On Saturday, August 26, 2023, Philips researchers presented data at the European Society of Cardiology Congress in Amsterdam demonstrating how specific diagnostic referral codes [1] can potentially help to pre-determine how long a cardiology patient should receive mobile telemetry, or Holter monitoring, to monitor their symptoms remotely and possibly prevent further hospitalization. 


Holter monitor electrocardiography (ECG) is used to detect potential cardiac arrhythmias, such as atrial fibrillation (AF) in patients experiencing symptoms like chest pain, shortness of breath, or palpitation. With conventional 24-hour ECG Holter monitoring, data analysis and reporting methods are often labor-intensive and inefficient, upfront costs may be high, turnaround times are often long, and patient compliance and satisfaction may be reduced due to inconvenient processes. Comparatively, extended-wear Holter (EWH) monitors, like Philips ePatch, are worn for several days of continuous monitoring and have become more common in clinical practice in the US, but are still far from the standard internationally, including in European countries.   


At the 2023 American College of Cardiology World Congress of Cardiology in March, researchers from Philips compared 1, 7 and 14 days of retrospective data collected from Philips ePatch extended-wear Holter monitor. Results showed that extending ePatch monitoring resulted in twice the number of clinically actionable findings after 7 days and more than 2.5 times the findings after 14 days. With such strong initial findings, the team decided to continue their deep dive analysis to look closer at specific diagnoses to further understand the impact of using an extended monitoring solution. 

 

When ordering Holter monitoring for a patient, clinicians must provide a referral diagnosis to indicate the reason for the study. Researchers once again compared retrospective ePatch data to determine the impact of referral diagnosis on overall diagnostic yield for clinically significant arrhythmias using ePatch for 1, 7 and 14 days. [fig. 1]

 

Figure 1

Figure one

 

Philips analyzed data from over 40,000 ePatch patients and found three tiers of referral diagnoses based on the results seen with 1-day of monitoring. 

 

- Tier 1: The five referral codes with the lowest diagnostic yield, or detection, at Day 1 [fig. 2] had the greatest increase with extended monitoring, suggesting these patients would benefit most from extended monitoring duration. 

- Tier 2: Referral diagnoses with a 20-30% detection at Day 1 [fig. 2] matched our previous overall diagnostic detection findings with increases continuing to Day 14 of monitoring. 

- Tier 3: The four referral diagnoses with the highest detection at Day 1 [fig. 2] had significant increases in diagnostic yield at Day 7 that continued to increase at Day 14 but not quite as dramatically as the Tier 1 referrals. 

 

Figure 2

Figure two


These results indicate that referral diagnosis can potentially guide prescribed monitoring duration. Philips poster presented at ESC 2023 can be found here.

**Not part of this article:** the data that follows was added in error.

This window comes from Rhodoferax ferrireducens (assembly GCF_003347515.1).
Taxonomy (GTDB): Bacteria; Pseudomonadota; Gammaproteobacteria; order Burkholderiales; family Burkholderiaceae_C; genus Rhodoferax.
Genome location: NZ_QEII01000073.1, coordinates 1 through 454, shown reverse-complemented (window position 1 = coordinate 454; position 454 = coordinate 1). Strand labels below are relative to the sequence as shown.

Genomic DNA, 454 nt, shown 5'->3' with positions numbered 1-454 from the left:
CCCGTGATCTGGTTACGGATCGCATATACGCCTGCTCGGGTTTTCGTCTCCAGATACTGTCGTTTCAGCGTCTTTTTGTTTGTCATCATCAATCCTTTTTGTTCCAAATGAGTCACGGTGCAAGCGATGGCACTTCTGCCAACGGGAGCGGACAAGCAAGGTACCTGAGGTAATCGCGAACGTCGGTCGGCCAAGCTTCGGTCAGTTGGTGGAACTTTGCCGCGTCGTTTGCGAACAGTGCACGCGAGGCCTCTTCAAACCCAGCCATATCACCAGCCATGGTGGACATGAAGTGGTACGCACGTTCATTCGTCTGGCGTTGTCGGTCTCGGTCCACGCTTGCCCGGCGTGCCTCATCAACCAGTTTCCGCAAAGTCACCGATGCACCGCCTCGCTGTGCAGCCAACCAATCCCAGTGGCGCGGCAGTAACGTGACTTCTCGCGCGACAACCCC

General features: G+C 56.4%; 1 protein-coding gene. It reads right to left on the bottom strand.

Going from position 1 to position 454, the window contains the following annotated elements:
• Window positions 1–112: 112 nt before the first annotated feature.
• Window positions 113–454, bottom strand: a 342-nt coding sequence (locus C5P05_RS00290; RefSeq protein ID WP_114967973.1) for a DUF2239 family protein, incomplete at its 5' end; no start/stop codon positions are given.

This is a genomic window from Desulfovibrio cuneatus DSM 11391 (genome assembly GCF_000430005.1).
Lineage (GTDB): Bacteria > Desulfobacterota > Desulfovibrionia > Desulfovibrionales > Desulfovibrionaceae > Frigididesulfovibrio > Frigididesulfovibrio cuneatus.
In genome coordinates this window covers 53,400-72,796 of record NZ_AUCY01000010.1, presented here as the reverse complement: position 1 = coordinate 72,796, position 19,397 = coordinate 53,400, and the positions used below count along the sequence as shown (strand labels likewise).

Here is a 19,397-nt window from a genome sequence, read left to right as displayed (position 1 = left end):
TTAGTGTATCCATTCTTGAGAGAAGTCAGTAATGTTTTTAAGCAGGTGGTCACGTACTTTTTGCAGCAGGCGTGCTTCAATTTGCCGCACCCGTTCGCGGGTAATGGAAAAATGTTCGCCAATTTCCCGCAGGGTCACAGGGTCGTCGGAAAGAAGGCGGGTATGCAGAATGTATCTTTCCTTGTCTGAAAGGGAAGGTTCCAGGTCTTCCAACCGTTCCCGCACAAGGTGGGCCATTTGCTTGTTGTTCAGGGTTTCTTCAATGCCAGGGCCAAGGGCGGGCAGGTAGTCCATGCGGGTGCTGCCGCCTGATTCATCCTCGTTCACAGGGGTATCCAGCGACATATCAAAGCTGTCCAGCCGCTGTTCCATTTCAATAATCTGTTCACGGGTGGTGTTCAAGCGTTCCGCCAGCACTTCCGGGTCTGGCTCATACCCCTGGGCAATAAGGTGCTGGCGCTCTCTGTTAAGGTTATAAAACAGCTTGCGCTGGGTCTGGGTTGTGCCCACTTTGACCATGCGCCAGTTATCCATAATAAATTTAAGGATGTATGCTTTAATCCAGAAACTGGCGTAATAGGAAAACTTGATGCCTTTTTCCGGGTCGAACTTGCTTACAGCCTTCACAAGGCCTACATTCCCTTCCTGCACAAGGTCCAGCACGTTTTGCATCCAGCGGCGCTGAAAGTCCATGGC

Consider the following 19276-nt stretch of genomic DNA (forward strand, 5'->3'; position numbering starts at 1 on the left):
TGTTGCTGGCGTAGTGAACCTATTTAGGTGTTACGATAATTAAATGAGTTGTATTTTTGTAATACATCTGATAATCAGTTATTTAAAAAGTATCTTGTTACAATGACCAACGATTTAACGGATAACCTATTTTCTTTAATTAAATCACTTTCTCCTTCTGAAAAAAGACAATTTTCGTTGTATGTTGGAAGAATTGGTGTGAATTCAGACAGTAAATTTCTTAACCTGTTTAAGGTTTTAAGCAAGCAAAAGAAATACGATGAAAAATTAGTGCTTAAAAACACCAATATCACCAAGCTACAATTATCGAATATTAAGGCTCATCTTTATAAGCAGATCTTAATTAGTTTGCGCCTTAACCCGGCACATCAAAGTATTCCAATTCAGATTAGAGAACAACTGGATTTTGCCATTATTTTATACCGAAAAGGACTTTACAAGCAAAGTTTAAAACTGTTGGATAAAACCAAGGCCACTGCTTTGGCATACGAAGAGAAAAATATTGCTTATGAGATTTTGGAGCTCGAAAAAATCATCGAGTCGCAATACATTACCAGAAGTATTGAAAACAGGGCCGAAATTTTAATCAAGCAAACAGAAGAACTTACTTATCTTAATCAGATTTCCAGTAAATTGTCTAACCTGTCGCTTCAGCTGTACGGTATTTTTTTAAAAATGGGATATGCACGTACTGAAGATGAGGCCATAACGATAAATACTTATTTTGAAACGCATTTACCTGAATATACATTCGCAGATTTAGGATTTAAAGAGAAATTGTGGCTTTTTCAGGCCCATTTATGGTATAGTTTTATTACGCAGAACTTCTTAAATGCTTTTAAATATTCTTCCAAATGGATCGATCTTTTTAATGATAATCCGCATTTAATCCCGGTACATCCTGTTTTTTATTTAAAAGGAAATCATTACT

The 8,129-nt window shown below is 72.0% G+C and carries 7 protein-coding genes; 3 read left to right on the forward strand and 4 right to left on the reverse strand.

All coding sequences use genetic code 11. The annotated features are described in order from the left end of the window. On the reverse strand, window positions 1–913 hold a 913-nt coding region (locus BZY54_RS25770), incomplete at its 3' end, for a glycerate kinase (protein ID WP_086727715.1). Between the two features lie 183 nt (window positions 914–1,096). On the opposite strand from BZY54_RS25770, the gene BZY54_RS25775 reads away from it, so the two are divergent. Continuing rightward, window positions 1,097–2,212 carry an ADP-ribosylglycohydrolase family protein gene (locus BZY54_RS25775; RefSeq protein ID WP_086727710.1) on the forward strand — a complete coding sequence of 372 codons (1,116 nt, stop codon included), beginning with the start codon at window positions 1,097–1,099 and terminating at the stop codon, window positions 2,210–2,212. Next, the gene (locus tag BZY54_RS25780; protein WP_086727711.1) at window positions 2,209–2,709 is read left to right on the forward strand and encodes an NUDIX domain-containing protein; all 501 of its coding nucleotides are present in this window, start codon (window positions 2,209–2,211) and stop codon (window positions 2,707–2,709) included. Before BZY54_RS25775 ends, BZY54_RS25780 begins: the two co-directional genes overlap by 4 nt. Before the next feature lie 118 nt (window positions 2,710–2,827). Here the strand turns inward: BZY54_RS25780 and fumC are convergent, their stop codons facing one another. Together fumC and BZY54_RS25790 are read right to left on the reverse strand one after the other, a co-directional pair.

On August 27, Philips customer Dr. Pere Blanch, Cardiologist at Hospital Sant Joan Despi Moises Broggi of Barcelona, also presented an abstract at ESC, entitled Initial clinical experience with new technology: ePatch extended Holter monitoring, which evaluates the quality and diagnostic efficacy – including diagnostic speed and accuracy and workflow simplicity – of Philips ePatch across various clinical settings. 


“Philips ePatch technology has helped us to address many of the challenges associated with traditional Holter monitoring,” said Dr. Blanch. “We’re spending less time on logistics and set-up, and we’re seeing improved patient compliance thanks to the device’s ease of application and comfort. The data presented by Philips, along with the data that we found from our own evaluation of the diagnostic efficiency of EWH monitoring using ePatch, help to inform care decisions and offer peace of mind to both our patients and our staff.”


Philips helps to extend patient oversight beyond hospital walls and improve outcomes with a cardiac ambulatory monitoring portfolio that includes a range of monitors with flexible wear options to enhance patient compliance. Cloud-based AI and advanced algorithms quickly process high-quality ECG data into actionable reports that integrate with EMR to accelerate decision-making, support streamlined workflow, and enable patient-centered care. 

 

To learn more about Philips broad portfolio of ECG solutions, visit https://www.gobio.com/heart-monitoring/

 

1. The tenth revision of the International Classification of Diseases, or ICD-10, is designed to promote international comparability in the collection, processing, classification, and presentation of mortality statistics. 

 

Source: Philips

«« Novo Nordisk Becomes Europe's Most Valuable Firm


#ESCCongress: Ambulances Should Take Cardiac Arrest Patients to Closest Emergency Department »»



Related Articles

Latest Articles

Philips,ECG Holter Monitoring,Cardiology, Diagnosis and Treatment, Precision medicine, Patient monitoring ,Patient data ,Connected care On Saturday, August 26, 2023, Philips researchers presented data at the European Society of Cardiology Congress in Amsterdam demonstrating how specific di...